Part 4: What Does the Main Character Learn about Himself and/or about Life? What does the experience of the main character in this story teach him about life? What does your story prove? What is the universal theme? What is the emotional premise for your story?
State what the main character learn about himself and about life in general from striving to reach this goal? State a belief that is proved in your story. After you explain it in terms of the story experience, then put it in terms of universal theme, like…love plus deception leads to death. Or use a saying, proverb, or cliché.
Joan’s Emotional Premises for Movies
Blind Side (2009) Premise: trust plus compassion leads to family. Saying, proverb, cliche: One person can make a difference. For more pitch information: http://www.rottentomatoes.com/m/1212694-blind_side/
Confessions of a Shopaholic (2009) Premise: addiction plus respect leads to love. Saying: Practice What You Preach. For more pitch information: http://www.rottentomatoes.com/m/confessions_of_a_shopaholic/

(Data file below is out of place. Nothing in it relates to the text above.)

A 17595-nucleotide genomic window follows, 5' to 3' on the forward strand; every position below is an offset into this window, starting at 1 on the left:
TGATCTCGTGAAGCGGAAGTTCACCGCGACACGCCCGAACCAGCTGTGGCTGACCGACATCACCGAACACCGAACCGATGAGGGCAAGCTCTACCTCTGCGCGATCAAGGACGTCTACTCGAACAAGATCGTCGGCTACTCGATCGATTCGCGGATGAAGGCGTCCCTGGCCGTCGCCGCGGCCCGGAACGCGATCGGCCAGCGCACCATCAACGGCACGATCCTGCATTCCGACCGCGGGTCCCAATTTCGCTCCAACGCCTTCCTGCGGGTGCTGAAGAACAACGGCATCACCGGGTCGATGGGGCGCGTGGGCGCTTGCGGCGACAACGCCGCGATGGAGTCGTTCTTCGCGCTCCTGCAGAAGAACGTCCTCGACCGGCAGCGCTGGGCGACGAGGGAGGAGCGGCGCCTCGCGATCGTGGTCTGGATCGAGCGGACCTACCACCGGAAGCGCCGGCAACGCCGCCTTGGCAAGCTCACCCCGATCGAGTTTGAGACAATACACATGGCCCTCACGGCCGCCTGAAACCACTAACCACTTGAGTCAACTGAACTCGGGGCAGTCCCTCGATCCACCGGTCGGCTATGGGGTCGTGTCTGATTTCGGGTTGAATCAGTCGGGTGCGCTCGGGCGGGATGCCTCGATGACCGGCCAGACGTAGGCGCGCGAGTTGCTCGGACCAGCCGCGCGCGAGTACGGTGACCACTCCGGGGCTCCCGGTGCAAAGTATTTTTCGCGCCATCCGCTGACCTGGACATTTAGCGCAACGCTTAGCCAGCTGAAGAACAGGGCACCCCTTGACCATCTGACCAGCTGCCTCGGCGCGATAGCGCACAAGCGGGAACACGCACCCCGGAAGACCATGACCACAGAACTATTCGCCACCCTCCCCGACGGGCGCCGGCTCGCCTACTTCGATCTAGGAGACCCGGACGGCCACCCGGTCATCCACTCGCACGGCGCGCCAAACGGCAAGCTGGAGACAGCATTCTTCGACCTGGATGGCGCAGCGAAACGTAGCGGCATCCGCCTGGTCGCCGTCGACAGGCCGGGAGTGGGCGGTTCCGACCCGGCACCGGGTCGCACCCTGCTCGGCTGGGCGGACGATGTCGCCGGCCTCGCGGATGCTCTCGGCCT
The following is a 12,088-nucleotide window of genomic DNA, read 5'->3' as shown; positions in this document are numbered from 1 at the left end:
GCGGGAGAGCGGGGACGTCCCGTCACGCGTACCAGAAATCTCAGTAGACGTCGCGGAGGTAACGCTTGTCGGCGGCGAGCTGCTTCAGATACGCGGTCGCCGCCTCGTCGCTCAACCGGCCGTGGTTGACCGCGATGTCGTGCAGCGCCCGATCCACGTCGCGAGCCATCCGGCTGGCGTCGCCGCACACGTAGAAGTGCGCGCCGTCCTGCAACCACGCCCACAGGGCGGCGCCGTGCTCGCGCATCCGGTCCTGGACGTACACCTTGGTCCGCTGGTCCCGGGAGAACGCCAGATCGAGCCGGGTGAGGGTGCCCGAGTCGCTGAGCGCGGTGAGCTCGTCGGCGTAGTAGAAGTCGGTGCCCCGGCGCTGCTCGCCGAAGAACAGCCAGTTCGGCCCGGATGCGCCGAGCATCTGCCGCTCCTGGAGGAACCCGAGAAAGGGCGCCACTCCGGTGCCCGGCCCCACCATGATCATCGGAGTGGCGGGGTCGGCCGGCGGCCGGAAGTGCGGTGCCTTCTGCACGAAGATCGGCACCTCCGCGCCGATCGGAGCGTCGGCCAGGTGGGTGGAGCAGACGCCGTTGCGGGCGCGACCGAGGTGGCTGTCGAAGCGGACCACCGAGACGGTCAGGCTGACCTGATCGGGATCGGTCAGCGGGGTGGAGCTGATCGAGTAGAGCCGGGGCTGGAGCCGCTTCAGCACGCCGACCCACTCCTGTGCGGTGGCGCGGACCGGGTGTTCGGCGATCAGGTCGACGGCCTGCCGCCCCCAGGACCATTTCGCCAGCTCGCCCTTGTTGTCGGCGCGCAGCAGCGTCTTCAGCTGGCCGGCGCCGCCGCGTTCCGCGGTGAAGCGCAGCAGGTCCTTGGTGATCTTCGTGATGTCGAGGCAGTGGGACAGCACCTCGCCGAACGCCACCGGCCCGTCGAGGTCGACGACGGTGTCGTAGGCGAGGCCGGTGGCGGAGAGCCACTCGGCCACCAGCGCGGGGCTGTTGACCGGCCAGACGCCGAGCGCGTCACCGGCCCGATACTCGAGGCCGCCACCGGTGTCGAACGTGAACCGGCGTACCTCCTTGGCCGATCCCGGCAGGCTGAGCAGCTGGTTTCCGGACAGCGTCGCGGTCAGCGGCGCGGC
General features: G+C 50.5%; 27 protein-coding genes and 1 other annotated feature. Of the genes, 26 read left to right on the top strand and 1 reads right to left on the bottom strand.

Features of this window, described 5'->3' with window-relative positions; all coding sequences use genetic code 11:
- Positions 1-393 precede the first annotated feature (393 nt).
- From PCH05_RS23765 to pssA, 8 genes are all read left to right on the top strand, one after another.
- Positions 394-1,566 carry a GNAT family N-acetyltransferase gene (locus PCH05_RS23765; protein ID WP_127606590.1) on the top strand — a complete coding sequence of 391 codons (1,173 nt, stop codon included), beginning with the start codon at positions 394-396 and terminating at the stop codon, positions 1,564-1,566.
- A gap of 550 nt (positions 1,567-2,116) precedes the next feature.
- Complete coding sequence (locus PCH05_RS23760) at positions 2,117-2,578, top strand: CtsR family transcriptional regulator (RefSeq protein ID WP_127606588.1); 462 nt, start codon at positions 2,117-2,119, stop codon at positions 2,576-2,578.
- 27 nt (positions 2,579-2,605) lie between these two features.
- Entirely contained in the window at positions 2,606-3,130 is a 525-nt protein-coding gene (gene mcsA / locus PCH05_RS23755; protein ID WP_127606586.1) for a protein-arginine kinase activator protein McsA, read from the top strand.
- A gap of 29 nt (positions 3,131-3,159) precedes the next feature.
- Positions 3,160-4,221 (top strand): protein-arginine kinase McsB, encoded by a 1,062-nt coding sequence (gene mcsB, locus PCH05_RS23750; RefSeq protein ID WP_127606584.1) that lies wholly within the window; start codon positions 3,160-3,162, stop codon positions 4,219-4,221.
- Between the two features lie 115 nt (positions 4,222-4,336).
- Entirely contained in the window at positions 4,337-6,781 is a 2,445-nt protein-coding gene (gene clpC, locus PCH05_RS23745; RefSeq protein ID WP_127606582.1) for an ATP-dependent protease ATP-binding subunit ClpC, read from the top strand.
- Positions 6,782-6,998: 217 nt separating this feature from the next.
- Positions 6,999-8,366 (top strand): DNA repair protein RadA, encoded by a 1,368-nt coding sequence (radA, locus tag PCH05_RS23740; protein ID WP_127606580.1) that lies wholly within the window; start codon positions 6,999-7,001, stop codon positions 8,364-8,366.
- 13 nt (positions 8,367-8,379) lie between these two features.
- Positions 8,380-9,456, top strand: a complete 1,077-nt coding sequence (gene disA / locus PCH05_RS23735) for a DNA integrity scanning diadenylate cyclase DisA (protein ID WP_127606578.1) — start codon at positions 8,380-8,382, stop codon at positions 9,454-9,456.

Notes: If you find conflicting opinions about this topic, go with your gut instinct.
Places to Find Pitches to Study
Newspaper listing of movies
Theaters listing of movies
Amazon Book listings
Back cover of your favorite books
Library book listings online
http://www.Rotten Tomatoes.com (for movies)
Other questions, people might ask you after your Short Gutsy Pitch.
How does your story end?
Why does this story belong with this publishing company or agent?
Why did you write this story?
Is it educational, inspirational, or entertaining?
What makes you the expert or the right person to write this story?
Are there other books in the market similar to this?
How will you help market this book?
Have you had any other works published?
Below is a pitch from one of my personal manuscripts. I hope they give you an idea of things to put in your pitch. I left the parts named in it.
Short Gutsy Pitch
Part 1 My Name, Genre, and Word Count
Hi, my name is ___________. Caesar and Cleopatra is Adult Romance and Intrigue, with 60,000 words.
Part 2: Plot, Character, Flaw, Situation, Internal/External Goal, Opponent, Ally, Apparent Defeat: